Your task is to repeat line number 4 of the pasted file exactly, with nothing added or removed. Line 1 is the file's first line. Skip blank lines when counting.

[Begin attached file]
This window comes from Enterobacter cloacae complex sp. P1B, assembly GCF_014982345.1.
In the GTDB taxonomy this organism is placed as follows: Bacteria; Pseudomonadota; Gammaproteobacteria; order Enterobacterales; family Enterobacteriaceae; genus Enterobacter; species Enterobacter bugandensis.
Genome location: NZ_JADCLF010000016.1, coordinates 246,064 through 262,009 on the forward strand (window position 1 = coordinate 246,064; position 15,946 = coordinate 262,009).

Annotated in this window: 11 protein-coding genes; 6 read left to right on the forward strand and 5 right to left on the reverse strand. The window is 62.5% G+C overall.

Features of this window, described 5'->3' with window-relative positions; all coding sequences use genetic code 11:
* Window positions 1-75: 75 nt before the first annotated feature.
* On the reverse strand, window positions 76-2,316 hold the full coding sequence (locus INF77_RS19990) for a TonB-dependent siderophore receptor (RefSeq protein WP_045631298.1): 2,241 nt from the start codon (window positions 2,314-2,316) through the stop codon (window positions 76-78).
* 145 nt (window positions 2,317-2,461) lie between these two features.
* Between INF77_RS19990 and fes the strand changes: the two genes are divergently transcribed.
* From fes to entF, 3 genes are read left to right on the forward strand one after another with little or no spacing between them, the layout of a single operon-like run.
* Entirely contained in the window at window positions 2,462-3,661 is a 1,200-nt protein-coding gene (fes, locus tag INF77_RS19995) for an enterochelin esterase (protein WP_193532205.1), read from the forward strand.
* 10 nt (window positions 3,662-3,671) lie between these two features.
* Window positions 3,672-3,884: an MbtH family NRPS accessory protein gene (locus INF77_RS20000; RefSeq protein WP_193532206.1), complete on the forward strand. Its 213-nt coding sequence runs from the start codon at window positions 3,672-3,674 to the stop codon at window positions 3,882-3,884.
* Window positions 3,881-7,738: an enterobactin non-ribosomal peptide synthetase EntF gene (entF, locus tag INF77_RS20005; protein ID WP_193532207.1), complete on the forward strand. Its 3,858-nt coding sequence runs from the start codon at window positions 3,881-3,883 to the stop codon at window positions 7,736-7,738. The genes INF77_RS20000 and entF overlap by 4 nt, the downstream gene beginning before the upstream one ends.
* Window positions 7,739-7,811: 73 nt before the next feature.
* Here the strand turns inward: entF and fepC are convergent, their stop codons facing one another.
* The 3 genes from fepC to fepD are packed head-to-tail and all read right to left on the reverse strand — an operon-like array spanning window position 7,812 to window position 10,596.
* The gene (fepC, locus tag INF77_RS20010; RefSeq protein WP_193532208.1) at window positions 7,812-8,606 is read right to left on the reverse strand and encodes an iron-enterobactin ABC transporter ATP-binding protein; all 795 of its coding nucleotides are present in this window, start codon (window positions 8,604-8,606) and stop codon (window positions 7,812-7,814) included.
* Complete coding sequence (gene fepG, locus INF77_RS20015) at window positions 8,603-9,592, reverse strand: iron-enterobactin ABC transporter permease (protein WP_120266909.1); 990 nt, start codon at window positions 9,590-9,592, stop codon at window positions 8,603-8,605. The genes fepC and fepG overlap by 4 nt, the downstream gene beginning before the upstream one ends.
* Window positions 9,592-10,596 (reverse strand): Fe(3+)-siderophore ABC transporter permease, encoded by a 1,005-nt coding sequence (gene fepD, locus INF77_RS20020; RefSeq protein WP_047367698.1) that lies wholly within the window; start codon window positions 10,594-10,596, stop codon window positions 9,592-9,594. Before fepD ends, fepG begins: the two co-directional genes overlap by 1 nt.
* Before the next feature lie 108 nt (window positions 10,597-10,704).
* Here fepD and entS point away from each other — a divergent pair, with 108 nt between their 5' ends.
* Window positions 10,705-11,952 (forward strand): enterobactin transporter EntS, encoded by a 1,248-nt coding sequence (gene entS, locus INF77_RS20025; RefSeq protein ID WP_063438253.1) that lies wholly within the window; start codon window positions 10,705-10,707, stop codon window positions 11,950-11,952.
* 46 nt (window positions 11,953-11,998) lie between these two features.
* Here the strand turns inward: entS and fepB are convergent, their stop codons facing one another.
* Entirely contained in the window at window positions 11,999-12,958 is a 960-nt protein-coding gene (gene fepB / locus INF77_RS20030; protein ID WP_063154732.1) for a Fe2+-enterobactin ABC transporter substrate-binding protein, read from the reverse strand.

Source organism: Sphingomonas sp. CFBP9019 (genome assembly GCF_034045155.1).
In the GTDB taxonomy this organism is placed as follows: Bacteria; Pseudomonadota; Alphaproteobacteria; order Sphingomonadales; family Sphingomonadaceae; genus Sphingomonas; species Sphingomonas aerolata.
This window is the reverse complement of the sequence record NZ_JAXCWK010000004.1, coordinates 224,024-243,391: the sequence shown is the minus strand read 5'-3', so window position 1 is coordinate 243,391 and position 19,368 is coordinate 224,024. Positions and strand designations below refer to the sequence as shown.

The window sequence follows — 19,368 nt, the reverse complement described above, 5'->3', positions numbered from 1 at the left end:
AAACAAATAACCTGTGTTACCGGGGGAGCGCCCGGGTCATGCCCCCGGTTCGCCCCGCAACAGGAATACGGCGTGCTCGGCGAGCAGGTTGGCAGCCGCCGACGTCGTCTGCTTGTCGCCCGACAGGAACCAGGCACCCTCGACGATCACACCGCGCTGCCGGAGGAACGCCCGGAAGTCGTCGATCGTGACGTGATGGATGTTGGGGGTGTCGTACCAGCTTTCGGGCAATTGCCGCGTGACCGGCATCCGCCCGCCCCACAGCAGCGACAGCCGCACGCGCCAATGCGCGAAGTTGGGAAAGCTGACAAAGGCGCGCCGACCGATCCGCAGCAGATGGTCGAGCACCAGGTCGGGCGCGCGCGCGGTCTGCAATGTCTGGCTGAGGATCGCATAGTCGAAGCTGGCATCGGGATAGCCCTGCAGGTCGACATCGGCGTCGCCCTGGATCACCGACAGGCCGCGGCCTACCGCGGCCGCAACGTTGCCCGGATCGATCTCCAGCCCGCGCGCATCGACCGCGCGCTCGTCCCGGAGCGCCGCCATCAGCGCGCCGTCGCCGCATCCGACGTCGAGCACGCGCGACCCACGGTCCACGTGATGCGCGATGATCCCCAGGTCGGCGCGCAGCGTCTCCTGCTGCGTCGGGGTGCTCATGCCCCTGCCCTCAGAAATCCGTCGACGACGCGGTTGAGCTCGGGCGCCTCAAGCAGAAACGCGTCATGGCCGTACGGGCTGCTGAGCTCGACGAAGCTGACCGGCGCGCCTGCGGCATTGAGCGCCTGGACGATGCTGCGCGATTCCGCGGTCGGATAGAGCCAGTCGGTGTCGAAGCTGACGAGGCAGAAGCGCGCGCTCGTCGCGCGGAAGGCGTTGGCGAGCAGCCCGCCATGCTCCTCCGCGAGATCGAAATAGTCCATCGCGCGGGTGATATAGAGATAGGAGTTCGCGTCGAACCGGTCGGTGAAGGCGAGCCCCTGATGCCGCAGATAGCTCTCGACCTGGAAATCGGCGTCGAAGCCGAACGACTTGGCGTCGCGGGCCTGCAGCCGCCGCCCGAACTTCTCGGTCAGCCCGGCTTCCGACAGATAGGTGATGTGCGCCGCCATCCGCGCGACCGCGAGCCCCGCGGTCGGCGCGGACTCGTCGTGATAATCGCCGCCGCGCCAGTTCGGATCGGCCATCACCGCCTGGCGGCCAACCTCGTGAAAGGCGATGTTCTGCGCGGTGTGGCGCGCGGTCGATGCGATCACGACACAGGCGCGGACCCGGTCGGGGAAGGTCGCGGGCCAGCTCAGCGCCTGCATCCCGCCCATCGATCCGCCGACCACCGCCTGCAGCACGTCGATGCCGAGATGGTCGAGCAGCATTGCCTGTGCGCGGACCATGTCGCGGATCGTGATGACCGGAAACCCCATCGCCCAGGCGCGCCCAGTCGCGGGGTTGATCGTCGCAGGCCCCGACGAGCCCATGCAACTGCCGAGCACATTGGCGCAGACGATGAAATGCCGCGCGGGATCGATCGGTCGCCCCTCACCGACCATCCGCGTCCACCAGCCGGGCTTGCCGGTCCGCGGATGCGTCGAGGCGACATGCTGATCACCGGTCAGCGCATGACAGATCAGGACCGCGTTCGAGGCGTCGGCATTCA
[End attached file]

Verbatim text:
Annotated in this window: 11 protein-coding genes; 6 read left to right on the forward strand and 5 right to left on the reverse strand. The window is 62.5% G+C overall.